The Oxford of West Africa
Updated: May 15
"There are in Timbuktu numerous judges, teachers and priests, all properly appointed by the king. He greatly honors learning. Many hand-written books imported from Barbary are also sold. There is more profit made from this commerce than from all other merchandise."
Leo Africanus (El Hasan ben Muhammed el-Wazzan-ez-Zayyati ), 1526
Timbuktu. In English, it has become a metaphor for a faraway distant place. Yet at one time, Timbuktu was a center of culture and learning in West Africa.
Timbuktu today is in the country of Mali. Its origins are unclear, but most scholars believe that it was settled by Taureg nomads as a caravan stop. By the 12th century, the city was an important center along the Arabian-African trade routes of Sub-Sahara Africa. Commodities included salt, gold, ivory, and slaves. Because of this position, the city converted to the Islamic religion. Early in the 14th century, the region was taken over by the leaders of the Mali Empire. The Mali Empire arose a century earlier from the upper reaches of the Niger River under the leadership of Sundiata Keita. After Sundiata, Mali rulers took on the title of Mansa, meaning king or emperor.
During the reign of his nephew Mansa Musa I, the Mali Empire reached its zenith of influence and power. Musa is reputed to be perhaps one of the wealthiest persons in history. He was also a very devout Muslim, and he made a pilgrimage to Mecca between 1324 and 1325. He became well known in the North African Arab world during his journey, and he established a relationship with Cairo, then the largest gold market. Musa saw Islam as the gateway to the culture and learning of the Eastern Mediterranean. He brought much of that back with him to Mali. Upon his return, he annexed Timbuktu, and he built a royal palace and a mosque. He also helped establish madrasas in the city. A madrasa is a place of instruction, in particular the Islamic religion. In medieval times, madrasas served to teach Islamic law.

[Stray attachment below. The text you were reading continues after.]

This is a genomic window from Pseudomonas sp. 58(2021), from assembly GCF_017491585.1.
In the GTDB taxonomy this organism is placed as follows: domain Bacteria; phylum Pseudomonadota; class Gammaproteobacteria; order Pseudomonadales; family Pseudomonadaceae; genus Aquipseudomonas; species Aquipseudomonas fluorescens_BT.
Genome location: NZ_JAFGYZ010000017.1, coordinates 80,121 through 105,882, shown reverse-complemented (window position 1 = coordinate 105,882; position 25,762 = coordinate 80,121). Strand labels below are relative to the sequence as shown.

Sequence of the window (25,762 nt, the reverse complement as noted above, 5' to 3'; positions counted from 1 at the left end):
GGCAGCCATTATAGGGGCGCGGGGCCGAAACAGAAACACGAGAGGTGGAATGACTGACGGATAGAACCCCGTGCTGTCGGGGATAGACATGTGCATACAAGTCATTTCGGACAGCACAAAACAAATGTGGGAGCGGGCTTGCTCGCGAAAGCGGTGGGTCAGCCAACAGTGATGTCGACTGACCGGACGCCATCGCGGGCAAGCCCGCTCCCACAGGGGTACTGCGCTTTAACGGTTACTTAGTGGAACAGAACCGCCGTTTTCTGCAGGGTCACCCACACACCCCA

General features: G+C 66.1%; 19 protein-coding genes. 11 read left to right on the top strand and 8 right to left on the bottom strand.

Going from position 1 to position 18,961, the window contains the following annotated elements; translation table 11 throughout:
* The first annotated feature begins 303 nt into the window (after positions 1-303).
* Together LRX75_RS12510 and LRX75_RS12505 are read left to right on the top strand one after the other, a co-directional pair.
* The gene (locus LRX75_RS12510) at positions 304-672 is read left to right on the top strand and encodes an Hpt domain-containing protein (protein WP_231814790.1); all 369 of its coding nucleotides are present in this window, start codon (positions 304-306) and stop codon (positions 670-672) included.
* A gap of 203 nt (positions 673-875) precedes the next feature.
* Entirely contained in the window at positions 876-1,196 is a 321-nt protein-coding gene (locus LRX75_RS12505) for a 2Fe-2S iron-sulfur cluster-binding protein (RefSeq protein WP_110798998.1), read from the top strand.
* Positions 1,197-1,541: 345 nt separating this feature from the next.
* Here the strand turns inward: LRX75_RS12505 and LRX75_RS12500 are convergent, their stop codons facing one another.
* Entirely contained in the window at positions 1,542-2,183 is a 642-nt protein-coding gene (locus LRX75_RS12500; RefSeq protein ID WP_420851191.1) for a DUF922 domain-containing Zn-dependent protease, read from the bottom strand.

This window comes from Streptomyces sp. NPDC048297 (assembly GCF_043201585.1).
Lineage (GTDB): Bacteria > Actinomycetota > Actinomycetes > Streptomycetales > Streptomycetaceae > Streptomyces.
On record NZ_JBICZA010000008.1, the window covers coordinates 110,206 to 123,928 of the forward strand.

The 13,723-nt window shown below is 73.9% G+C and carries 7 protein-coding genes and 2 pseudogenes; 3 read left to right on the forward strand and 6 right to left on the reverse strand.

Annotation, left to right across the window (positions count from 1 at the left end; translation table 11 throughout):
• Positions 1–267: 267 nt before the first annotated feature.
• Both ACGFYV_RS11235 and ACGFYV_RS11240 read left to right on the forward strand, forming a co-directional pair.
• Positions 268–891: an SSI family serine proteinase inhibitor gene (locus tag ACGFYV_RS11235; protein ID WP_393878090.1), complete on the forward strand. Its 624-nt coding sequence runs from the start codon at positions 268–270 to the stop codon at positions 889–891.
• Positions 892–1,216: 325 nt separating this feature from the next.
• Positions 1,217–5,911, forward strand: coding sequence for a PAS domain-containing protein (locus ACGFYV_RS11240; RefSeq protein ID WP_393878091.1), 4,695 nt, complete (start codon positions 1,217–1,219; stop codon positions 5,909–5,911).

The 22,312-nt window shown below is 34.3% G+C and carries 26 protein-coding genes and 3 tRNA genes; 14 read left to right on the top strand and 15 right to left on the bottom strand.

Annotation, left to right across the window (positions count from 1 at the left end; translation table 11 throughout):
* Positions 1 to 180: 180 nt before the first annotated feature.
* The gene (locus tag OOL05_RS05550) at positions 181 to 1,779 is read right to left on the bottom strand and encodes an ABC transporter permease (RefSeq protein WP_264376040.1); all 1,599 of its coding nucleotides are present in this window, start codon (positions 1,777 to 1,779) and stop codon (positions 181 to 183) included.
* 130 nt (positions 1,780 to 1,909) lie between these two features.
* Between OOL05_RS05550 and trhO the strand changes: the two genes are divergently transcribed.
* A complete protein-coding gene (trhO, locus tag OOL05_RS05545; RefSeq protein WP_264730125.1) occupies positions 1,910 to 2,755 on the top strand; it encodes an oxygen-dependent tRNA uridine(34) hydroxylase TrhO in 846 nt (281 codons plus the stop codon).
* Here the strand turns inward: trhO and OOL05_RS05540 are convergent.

Timbuktu, under Mali imperial leadership, grew to become a center of Islamic scholarship. This continued after the Songhai Empire succeeded in taking over the region. Under the Songhai King Askia Mohammed, the city would reach its peak in the 16th century. The 17th-century Arabic history of the city, the Tariqh al-Sudan, noted that Timbuktu was "a refuge of scholarly and righteous folk, a haunt of saints and ascetics, and a meeting place for caravans and boats."
Into this atmosphere of scholarship, Mohammed abu Bakr al-Wangari came to Timbuktu to teach at the Sankore Madrasa. The madrasa, one of the many founded by Mansa Musa I, was associated with the Sankore Mosque which dated back to the late 10th century. Al-Wangari helped expand the madrasa into a university, but unlike European universities, there was no central administration. Rather it was a loose confederation of the city mosques and private homes each headed by its own master, or imam. Students were assigned a single teacher, and classes were conducted in open courtyards. The principal lessons were in studying the Koran as well as Islamic law and literature. Other subjects included medicine, mathematics, philosophy, and geography. Al-Wangari was a collector of books. He imported thousands of volumes of works on various subjects from history to astronomy. He would pass these on to his sons and eventually, they were spread out among descendants. Through his efforts and others, Timbuktu had come to rival the learning centers of Oxford and Paris in Europe and Cairo and Istanbul in the Arab world. Students came from all parts of the Islamic world. Historians set down accounts of Saharan and Sudanese kings. Astronomers charted the stars. Physicians studied the medicinal properties of desert plants.